Separate names with a comma.
Missed the live Ask the Expert event?
Not to worry. Check out the archived thread of the Q&A with Ken Hutcheson, President of U.S. Lawns, and the LawnSite community in the Franchising forum .
Discussion in 'Hardscaping' started by dchauling, May 16, 2007.
Here is my first shot at a fire pit patio with a seating area.
with all the lights you might find a helicopter landing
JK, looks great, what block did you use?
Perfect example of why EVENING STAR LIGHTING exists today. Trying to fit geometric shaped lights in anything is a big task. There's more cutting shown here than it takes to simply core drill a paver and insert a light. (Minute and a half)
Job looks nice, but the lights should be on the inside of the wall. They also appear really dim - less than 1/2 of what I've typically seen.
I'm a anti-fan of lights in pavers simple because people tend to follow patterns with them, and you end up with city scapes and runways.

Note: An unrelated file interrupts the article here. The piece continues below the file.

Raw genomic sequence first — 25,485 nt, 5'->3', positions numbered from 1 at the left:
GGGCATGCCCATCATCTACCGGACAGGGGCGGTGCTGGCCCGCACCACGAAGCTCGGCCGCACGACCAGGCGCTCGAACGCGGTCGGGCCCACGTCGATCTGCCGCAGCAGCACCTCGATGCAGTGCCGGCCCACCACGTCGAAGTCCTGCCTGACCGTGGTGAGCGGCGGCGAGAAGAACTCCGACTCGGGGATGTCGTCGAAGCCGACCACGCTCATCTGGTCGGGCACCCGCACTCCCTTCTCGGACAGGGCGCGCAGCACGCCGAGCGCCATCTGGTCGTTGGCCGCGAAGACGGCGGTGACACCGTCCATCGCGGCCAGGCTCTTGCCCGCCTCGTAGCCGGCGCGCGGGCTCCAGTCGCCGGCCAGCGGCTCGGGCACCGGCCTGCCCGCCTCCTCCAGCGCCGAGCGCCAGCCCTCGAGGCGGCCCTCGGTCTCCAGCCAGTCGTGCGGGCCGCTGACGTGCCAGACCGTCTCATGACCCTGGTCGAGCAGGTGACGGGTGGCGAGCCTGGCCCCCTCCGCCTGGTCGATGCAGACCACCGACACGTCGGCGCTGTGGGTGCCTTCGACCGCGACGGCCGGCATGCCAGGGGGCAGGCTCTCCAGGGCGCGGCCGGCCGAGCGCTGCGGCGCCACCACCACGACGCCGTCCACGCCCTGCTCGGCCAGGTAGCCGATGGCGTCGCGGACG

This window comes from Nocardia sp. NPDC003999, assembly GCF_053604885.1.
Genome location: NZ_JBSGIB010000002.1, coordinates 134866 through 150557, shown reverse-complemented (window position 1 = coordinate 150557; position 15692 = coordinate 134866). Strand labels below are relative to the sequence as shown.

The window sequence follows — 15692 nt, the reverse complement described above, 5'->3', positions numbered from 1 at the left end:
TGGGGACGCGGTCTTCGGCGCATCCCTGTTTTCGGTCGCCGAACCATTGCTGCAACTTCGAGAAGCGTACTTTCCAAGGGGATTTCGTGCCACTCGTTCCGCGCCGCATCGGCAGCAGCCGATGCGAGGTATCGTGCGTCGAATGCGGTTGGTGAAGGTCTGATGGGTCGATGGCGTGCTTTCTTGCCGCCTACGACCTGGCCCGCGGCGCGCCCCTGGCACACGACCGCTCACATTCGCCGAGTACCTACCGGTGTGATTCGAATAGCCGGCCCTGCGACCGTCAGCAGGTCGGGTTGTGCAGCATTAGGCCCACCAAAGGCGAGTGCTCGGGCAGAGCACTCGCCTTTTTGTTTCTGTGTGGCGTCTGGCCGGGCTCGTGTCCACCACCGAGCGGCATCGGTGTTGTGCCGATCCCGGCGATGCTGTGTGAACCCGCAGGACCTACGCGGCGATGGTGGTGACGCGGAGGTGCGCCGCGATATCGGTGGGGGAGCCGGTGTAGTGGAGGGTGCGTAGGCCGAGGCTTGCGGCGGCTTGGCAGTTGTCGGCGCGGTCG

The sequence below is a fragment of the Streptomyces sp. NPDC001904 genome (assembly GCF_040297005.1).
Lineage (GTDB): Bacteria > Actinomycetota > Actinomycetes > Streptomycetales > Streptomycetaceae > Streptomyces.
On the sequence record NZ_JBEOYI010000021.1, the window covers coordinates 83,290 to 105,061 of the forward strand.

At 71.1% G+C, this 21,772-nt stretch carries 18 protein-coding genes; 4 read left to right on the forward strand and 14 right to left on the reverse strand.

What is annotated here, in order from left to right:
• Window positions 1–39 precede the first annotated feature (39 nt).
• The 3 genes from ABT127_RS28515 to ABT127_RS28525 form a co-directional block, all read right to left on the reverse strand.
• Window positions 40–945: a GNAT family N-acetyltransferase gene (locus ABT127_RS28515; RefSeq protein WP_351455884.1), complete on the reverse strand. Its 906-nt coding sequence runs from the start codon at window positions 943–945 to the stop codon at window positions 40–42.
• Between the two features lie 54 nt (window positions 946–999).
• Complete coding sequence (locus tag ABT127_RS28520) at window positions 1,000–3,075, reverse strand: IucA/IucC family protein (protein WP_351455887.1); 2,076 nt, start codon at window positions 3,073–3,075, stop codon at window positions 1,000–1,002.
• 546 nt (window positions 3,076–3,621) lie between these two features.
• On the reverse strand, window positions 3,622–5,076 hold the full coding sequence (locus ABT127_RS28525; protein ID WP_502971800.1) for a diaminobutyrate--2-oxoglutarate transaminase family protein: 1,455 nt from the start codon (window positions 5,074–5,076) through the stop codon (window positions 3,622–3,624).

Natural uplighting can be done elegantly, but if your just throwing lights into corners of patios....It looks boring.
Since this is my 3rd season, The Kerr lights are the only ones I have installed and they were both this year. I want to get into more lighting but I have so much to learn I can't do it all.
The bricks are victorian pavers and quarry stack stone. (that is what they are called here anyway)
Whether or not someone uses paver lights, wall lights, Christmas lights or solar lights... any light that's used as an accent is used in quantity and spaced accordingly. That is what makes it an accent. We have our products fixed at 4 watts, so as not to be obtrusive or cause a glare, but there are plenty of recessed lights that use MR12 or MR16 lamps used for wall and color washing. If you price these out, they are several hundred dollars a piece. Our products allow this lighting feature to be affordable on the retail level and provide a add on accessory and service for the contractor.